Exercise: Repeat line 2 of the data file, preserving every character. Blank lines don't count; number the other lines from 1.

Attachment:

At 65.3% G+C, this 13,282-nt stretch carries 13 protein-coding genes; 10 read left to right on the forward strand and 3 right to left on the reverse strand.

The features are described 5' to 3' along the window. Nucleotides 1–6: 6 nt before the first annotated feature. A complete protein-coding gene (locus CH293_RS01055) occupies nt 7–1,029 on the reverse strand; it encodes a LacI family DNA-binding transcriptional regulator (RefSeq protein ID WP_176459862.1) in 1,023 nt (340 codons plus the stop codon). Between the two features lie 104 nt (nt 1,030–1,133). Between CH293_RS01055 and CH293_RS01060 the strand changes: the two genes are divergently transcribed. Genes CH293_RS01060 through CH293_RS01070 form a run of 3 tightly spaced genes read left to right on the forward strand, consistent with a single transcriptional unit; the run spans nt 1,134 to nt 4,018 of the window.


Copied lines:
The features are described 5' to 3' along the window. Nucleotides 1–6: 6 nt before the first annotated feature. A complete protein-coding gene (locus CH293_RS01055) occupies nt 7–1,029 on the reverse strand; it encodes a LacI family DNA-binding transcriptional regulator (RefSeq protein ID WP_176459862.1) in 1,023 nt (340 codons plus the stop codon). Between the two features lie 104 nt (nt 1,030–1,133). Between CH293_RS01055 and CH293_RS01060 the strand changes: the two genes are divergently transcribed. Genes CH293_RS01060 through CH293_RS01070 form a run of 3 tightly spaced genes read left to right on the forward strand, consistent with a single transcriptional unit; the run spans nt 1,134 to nt 4,018 of the window.